• Specific drugs that are contraindicated or not recommended with specific DAA agents, including but not limited to:
    • High-dose antacid therapy (eg, twice daily proton pump inhibitor)
    • Amiodarone (contraindicated with sofosbuvir-inclusive regimens)
    • Specific statins (eg, atorvastatin)
  • Consideration of immunosuppressive drugs and DAA interactions (see below)

b Dosing is 3 coformulated tablets (glecaprevir [100 mg]/pibrentasvir [40 mg]) taken once daily. Please refer to the prescribing information.​
c Includes genotype 1a resistance-associated substitutions at amino acid positions 28, 30, 31, or 93 known to confer antiviral resistance.

 

Organs from HCV-RNA-positive donors may also be used in transplant candidates who have chronic HCV infection or had chronic HCV infection and achieved SVR. The management approach to these anti-HCV-positive transplant candidates should be the same as anti-HCV-negative transplant patients.

Drug Interactions Between DAAs and Calcineurin Inhibitors

The interaction of DAA agents and calcineurin inhibitors is complex and unpredictable without formal studies of drug-drug interactions. A summary of drug interactions between calcineurin inhibitors and DAAs with recommended dosing is provided in the table below. Based on the metabolism of grazoprevir and elbasvir, a 15-fold increase in grazoprevir AUC and a 2-fold increase in elbasvir AUC can be expected with cyclosporine coadministration. Therefore, this combination should be avoided. Since a 40% to 50% increase in tacrolimus level is predicted during coadministration with grazoprevir, no dosing adjustments are anticipated but tacrolimus levels should be monitored.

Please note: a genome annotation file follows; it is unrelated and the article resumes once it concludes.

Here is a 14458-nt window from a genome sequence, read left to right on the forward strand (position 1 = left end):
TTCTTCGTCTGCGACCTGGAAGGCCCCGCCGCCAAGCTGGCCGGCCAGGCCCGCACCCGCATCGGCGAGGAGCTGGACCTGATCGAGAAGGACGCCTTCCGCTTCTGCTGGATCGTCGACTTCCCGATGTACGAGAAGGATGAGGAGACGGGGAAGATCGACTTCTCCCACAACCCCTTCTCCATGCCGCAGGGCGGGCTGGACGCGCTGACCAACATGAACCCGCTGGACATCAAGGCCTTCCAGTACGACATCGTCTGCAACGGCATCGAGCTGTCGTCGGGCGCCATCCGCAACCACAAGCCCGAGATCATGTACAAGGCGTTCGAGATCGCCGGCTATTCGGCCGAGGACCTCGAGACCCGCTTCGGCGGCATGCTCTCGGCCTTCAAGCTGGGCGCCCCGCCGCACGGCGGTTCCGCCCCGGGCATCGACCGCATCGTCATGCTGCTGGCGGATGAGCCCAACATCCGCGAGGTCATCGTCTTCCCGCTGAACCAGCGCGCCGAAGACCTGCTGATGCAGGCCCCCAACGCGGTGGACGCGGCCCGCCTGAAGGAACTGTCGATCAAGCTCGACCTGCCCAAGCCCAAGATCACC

Table. DAA Interactions With Calcineurin Inhibitors
 

 

Cyclosporine (CSA)

Tacrolimus (TAC)

Sofosbuvir (SOF) 4.5-fold ↑ in SOF AUC, but GS-331007 metabolite unchanged; no a priori dose adjustment No interaction observed; no a priori dose adjustment
Ledipasvir No data; no a priori dose adjustment No data; no a priori dose adjustment
Elbasvir / grazoprevir (EBR/GZR) 15-fold ↑ in GZR AUC and 2-fold ↑ in EBR AUC; combination is not recommended 43% ↑ in TAC; no a priori dose adjustment
Velpatasvir No interaction observed; no a priori dose adjustment No data; no a priori dose adjustment
Glecaprevir / pibrentasvir (GLE/PIB) 5-fold ↑ in GLE AUC with higher doses (400 mg) of CSA; not recommended in patients requiring stable CSA doses >100 mg/day 1.45-fold ↑ in TAC AUC; no a priori dose adjustment; monitor TAC levels and titrate TAC dose as needed
Sofosbuvir / velpatasvir / voxilaprevir (SOF/VEL/VOX) 9.4-fold ↑ in VOX AUC; combination is not recommended No data; no a priori dose adjustment
AUC=area under the curve

 

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Last update: 
November 6, 2019